DLNR RESPONSE TO LRAD QUESTIONS
News Release from DLNR, June 27, 2019
Long Range Acoustic Device systems are currently used in 72 countries and in more than 400 U.S. cities, counties, and states to ensure public safety communications and emergency warnings are clearly heard and understood.
DOCARE officers are often called upon in their roles as State Law Enforcement Officers to provide warnings in emergency situations for public safety purposes.
At today’s news conference, several speakers indicated that officers serving with the DLNR Division of Conservation and Resources Enforcement (DOCARE) do not have full police powers. Please review Hawaii Revised Statutes HRS-199-4 and HRS-199-3. Specifically see the first paragraph in HRS-199-4. DOCARE Officers are sworn to uphold all the laws of the State of Hawai‘i and its counties with full police powers and will conduct all other duties as assigned.
Over the past year, DOCARE officers have had the responsibility of warning large groups of people of impending hurricanes and the Kilauea eruption in Puna.
DLNR Division of Conservation and Resources Enforcement (DOCARE) purchased a 100x portable battery powered public address and hailing system kit from LRAD Corporation this year.
The LRAD Corp. states: “The system purchased by the Hawaii Dept. of Land and Natural Resources is used for public address and emergency notifications. LRAD is not a ‘sound cannon.’ The LRAD 100X system has been used by local law enforcement agencies to broadcast evacuation notices; for instance during wildfires in Colorado last year.
The public address and hailing system is not a weapon and is not listed in DOCARE’s use of force continuum.
The assertion that DOCARE utilized an LRAD in association with protests on Maui’s Haleakala several years ago is completely false.
The purchase of a portable battery powered public address and hailing system kit by DOCARE was done following state procurement rules and is a matter of public record.
This was in no way a “secret purchase” as alleged by Kahea. Kahea made two open records requests, to which DOCARE responded in full.
The recent television report depicted a completely different model with different capabilities and was not an accurate depiction of the device acquired by DLNR/DOCARE. We note that the 100X is the smallest such system offered by LRAD.
We understand and acknowledge the concerns raised regarding use of excessive force on nonviolent noncombatants. The LRAD system purchased by DOCARE is not intended to be used in that way. The LRAD is a legitimate useful tool for law enforcement in appropriate situations in compliance with law and standard use of force policy.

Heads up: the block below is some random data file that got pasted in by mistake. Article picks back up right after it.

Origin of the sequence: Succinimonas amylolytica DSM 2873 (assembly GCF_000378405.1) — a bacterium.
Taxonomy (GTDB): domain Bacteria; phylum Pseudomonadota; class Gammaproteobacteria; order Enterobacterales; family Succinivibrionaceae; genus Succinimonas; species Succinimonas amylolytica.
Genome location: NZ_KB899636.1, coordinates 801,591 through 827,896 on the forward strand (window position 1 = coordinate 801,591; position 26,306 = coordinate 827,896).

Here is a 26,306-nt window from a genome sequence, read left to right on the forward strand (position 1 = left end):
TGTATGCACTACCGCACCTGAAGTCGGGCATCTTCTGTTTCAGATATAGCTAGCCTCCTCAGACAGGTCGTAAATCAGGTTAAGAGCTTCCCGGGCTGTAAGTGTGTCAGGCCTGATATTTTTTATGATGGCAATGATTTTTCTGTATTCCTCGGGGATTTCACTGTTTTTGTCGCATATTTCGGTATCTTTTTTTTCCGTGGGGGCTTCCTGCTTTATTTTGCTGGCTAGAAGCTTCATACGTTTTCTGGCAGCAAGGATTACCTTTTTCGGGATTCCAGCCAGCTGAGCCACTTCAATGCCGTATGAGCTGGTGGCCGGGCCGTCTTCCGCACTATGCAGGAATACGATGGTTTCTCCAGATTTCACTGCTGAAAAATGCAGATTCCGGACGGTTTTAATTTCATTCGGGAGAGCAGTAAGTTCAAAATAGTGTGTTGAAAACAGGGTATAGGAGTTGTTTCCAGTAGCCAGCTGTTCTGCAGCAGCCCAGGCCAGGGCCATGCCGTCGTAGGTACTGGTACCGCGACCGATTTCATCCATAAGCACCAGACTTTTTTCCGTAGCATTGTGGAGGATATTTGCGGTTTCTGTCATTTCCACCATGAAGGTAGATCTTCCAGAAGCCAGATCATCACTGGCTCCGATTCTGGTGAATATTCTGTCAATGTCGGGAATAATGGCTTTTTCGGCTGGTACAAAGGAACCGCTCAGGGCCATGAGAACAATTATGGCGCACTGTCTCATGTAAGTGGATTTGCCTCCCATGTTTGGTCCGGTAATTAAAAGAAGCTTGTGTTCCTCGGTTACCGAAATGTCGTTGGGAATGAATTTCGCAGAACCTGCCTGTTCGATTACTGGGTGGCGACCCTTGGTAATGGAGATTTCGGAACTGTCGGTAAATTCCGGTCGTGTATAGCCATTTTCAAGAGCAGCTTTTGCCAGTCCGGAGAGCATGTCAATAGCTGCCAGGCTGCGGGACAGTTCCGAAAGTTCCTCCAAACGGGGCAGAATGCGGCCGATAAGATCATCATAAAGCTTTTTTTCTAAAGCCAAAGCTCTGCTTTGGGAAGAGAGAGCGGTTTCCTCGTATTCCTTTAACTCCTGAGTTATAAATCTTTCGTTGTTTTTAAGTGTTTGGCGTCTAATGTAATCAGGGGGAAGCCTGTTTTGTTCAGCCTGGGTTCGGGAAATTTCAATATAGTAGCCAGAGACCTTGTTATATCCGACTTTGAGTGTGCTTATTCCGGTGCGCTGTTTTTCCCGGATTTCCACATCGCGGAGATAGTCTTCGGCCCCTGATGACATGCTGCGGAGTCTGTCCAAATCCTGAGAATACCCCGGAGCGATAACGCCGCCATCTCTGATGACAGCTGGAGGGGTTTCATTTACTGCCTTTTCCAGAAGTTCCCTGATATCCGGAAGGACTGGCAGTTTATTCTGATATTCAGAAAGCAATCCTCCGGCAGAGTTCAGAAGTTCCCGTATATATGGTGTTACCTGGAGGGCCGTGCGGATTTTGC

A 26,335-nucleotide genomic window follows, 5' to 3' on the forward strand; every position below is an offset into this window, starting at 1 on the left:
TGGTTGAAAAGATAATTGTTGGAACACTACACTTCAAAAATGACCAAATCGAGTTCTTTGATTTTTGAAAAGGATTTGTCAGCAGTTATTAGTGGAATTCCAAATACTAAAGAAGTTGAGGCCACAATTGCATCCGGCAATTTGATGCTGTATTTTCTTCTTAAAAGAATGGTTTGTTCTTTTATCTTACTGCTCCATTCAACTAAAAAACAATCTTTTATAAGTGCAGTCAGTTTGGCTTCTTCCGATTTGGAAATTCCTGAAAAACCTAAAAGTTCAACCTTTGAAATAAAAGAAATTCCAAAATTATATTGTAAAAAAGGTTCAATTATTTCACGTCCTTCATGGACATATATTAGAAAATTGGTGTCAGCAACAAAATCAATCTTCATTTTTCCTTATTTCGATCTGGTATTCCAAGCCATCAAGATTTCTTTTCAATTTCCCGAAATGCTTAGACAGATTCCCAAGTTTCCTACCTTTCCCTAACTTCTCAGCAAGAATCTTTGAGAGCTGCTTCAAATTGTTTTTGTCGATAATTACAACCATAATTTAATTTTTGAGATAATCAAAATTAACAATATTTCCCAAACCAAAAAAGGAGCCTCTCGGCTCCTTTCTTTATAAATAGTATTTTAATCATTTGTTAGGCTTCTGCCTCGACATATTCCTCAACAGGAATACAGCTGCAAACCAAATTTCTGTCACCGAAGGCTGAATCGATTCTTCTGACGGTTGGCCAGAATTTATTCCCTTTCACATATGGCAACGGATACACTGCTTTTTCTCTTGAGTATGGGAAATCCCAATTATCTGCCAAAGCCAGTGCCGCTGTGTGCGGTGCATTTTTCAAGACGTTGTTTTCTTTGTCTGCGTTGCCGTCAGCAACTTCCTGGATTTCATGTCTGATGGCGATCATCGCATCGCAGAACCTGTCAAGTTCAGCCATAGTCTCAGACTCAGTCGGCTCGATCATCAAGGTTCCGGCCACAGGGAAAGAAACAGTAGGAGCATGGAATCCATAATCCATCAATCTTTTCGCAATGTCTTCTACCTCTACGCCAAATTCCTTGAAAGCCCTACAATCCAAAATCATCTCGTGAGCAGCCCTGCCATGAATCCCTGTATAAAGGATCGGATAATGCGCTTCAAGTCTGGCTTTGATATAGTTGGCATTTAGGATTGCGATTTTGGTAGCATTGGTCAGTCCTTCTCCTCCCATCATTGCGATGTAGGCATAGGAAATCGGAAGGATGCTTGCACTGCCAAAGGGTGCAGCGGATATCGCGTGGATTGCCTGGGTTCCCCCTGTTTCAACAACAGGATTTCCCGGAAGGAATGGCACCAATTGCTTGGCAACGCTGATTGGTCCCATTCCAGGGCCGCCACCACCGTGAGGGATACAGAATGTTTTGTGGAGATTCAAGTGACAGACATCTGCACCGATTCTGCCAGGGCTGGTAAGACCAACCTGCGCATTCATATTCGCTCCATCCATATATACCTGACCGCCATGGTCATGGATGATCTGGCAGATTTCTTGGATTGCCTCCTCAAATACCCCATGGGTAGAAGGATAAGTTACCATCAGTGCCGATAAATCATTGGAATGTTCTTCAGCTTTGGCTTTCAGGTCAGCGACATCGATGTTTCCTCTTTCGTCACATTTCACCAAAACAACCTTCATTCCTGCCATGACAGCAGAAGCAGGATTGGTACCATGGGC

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Press Release for Kū Kiaʻi Mauna Press Conference on Friday, June 28th
News Release from KAHEA, Jun 26, 2019
HONOLULU, HAWAII - On Friday, June 28th, protectors of Mauna Kea will hold a press conference before the Board of Land and Natural Resources (BLNR) board meeting, its first public meeting scheduled since it authorized the removal of two hale and two ahu from Mauna Kea on Thursday, June 20th. In response to state actions, the protectors will speak about the significance of the hale and ahu and the concerns they have with the potential uses of excessive force in upcoming actions.
Those scheduled to speak at the press conference include Kealoha Pisciotta (Mauna Kea Anaina Hou), Billy Freitas (practitioner of uhau humu pōhaku, stone wall masonry), Davianna McGregor (Kanaka Maoli scholar), Noelani Ahia (Haleakalā protector), Shelley Muneoka (KAHEA: The Hawaiian-Environmental Alliance), and Lance Collins (attorney representing KAHEA). Speakers will address the serious problems raised by the proposed Thirty Meter Telescope (TMT), implications of the failure to protect natural resources, the violation of Native Hawaiian customary and traditional practices, and DLNR’s recently purchased Long-Range Acoustic Device (LRAD), also called a sound cannon, which has been used for crowd control at confrontations with water protectors at Standing Rock and potentially violates state and federal laws.
Shortly after the removal of the hale and ahu, Governor Ige, Attorney General Clare Connors, Department of Land and Natural Resources Director Suzanne Case, and UH President David Lassner held a press conference on the state’s action, maintaining that these were “unauthorized structures.” AG Connors further stated that “The two structures at the summit were reviewed by the Hawai’i Supreme Court as well as the board. They were determined not to bear any traditional customary significance.” Protectors, however, insist that the two ahu at the summit and the hale located near Hale Pōhaku were built in ceremony to honor the sacred mountain and to serve as a site of religious observance and practice for Native Hawaiians.
On June 24th, 2015, TMT construction crews, escorted by Hawaiʻi County and State DOCARE officers, attempted to make their way to the summit of Mauna Kea, but were stopped at Hale Pōhaku by protectors. Offering ti leaf lei to the crews and their escorts for protection and chanting in ceremony, the protectors stood in lines across the Access Road to safeguard the mountain from the construction of the TMT. The proposed TMT would excavate five acres, 20 feet into the earth, removing 66,000 cubic yards of the sacred mountain— the equivalent of 1,782,000 cubic feet of earth.
Candace Fujikane, Boardmember, KAHEA: The Hawaiian Environmental Alliance